But it remains to be seen whether Democrats can make the country forget the lockdowns ( completely ineffective, as a new study shows ) and mandates that have turned American life upside down over the last 24 months.
This is not just a question of Biden’s unpopularity, however. Democrats are beginning to recognize that covid safetyism is costing them a lot of public support. The recent Revelation that more Americans consider themselves Republican than Democratic now is a consequence in part of Democrats inability to let go of the COVID-smothering. Do not underestimate the ability of this issue to move elections in the fall.
South Carolina-1: In yet another Trump-related challenge to an incumbent, 2018 Republican nominee Katie Arrington is challenging Republican Rep. Nancy Mace from the Right. Arrington lost her general election under very unusual circumstances after defeating Mark Sanford in the Republican primary. She is embroiled in a controversy regarding her cybersecurity job in the Department of Defense, but she has the endorsement of former President Trump, which could cover a multitude of sins in a Republican district within a Republican state.
Bear in mind that the winner will be running in an altered congressional district, so all things are not equal to prior races.
Iowa: It appears that no prominent Democrat will get into the race to challenge incumbent Republican Gov. Kim Reynolds. Indeed, with state Rep. Chris Hall bowing out last week, the only candidate in the race against her is Deidre DeJear, an also-ran with less than $10,000 cash on hand. Reynolds, as we noted previously, has $4.8 million cash and must be heavily favored to win.
The primary is June 7.
It is hard even to believe that Iowa was a Democrat-leaning state prior to the Trump era, just as it is hard to believe that Colorado or Virginia were recently Red states. But this is how the map changes.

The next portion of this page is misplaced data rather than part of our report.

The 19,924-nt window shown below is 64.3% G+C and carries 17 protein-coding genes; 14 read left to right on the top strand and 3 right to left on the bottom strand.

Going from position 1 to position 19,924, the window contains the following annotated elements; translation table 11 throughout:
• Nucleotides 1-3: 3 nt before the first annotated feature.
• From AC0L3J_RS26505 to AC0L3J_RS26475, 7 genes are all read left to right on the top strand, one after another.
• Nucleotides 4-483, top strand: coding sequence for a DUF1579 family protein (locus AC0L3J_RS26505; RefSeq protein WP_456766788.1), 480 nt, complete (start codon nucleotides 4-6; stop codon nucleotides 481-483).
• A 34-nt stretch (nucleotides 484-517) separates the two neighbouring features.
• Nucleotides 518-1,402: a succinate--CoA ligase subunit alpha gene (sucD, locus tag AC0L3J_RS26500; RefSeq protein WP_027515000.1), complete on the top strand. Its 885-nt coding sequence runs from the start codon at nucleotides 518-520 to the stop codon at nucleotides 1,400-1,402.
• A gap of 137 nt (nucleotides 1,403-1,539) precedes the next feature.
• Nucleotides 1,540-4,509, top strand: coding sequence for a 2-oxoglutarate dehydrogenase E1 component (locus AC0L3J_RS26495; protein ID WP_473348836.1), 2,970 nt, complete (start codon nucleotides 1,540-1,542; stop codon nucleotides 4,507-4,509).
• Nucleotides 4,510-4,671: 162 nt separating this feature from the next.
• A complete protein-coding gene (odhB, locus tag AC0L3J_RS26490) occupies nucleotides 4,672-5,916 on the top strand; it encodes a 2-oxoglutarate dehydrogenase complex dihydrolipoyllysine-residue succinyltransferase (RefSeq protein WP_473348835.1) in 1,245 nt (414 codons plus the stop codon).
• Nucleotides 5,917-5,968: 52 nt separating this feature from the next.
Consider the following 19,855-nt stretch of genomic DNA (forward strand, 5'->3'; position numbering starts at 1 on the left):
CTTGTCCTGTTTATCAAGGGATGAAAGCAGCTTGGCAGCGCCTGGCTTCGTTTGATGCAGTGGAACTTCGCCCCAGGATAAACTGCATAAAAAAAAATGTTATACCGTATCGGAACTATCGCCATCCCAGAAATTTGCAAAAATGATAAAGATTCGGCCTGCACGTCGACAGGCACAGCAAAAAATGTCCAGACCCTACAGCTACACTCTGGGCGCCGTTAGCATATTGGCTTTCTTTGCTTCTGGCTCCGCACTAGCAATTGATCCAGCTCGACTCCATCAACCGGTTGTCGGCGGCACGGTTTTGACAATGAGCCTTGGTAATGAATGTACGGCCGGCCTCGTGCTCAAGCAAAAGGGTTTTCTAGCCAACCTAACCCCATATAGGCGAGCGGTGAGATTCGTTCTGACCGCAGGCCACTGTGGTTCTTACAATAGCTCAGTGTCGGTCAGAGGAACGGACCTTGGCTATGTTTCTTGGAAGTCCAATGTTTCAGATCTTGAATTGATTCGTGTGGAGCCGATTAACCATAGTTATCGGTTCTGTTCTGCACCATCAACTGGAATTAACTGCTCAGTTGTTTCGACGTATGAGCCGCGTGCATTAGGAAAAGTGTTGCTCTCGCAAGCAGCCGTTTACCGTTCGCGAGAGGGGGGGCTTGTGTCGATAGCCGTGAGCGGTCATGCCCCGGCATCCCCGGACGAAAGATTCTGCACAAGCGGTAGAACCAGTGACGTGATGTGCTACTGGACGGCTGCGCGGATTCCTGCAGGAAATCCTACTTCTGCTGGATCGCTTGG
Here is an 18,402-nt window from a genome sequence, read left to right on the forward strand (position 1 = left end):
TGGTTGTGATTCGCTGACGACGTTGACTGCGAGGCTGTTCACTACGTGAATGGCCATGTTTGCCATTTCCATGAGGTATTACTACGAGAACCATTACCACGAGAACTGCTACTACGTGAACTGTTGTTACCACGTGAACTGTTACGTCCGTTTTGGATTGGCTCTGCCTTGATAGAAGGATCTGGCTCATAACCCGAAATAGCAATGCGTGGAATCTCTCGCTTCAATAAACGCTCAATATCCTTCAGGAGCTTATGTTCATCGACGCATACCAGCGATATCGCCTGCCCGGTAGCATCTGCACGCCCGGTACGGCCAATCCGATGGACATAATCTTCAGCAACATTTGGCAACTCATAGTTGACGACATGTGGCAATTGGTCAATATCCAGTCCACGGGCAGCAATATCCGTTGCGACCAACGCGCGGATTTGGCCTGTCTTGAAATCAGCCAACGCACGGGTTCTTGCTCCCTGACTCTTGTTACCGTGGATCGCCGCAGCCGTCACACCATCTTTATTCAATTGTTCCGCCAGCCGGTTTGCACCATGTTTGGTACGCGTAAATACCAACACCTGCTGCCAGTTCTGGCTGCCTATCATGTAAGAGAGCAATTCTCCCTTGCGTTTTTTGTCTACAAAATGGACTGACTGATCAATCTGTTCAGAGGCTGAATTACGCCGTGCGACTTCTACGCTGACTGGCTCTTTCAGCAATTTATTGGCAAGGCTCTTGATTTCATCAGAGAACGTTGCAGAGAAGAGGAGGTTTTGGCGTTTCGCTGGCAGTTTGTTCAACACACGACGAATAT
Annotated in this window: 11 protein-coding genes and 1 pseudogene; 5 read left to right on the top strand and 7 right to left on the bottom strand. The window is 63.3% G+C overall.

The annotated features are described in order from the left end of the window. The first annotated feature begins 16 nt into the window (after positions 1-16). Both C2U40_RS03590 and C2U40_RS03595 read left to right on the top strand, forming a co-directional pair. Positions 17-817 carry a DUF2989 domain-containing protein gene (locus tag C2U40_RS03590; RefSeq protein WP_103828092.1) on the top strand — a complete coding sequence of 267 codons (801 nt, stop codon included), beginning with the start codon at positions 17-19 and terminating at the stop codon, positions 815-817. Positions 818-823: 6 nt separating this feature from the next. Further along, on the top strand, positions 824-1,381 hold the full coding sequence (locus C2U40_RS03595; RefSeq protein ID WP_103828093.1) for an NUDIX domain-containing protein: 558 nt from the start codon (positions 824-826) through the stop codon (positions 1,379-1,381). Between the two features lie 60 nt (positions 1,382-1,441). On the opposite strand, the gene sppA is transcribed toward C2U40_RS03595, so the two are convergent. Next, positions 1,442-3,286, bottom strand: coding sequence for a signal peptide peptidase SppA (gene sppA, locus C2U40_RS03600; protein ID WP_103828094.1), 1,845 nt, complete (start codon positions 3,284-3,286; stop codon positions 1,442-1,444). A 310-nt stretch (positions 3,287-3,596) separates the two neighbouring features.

Missouri: Sen. Josh Hawley, R, endorsed Rep. Vicky Hartzler in the crowded, tangled Republican primary to succeed retiring Sen. Roy Blunt. Given that she polls third or worse in most surveys, this may only help confirm the party’s current predicament. Former Gov. Eric Greitens, who was forced to resign from office in disgrace, may be able to win with a meager plurality over a divided field.
New Hampshire and Arizona: Democrats are broadly worried about how high gas prices will affect their prospects in 2022, there is no surprise about that. But the level of desperation may go beyond what anyone had previously anticipated.
Two of the Democrats’ most vulnerable senators — Mark Kelly of Arizona and Maggie Hassan of New Hampshire — are floating a ridiculous, gimmicky proposal for a gas tax holiday through the end of 2022. This is quite unlikely to be adopted, but that isn’t the main problem. The gas tax pays for infrastructure, and President Biden recently signed an infrastructure bill. A temporary easing of heightened gas prices is not going to do much except deplete the fund that is supposed to keep roads paved and bridges standing. Tax holidays are temporary measures which are unlikely to improve the economic situation. However, as an instance of naked political pandering, they might make people slightly less upset about the prices they see at the pump this summer.
All in all, this is not a promising reform measure, and as an instance of political pandering it is probably too transparent to do much good for either of these senators facing re-election.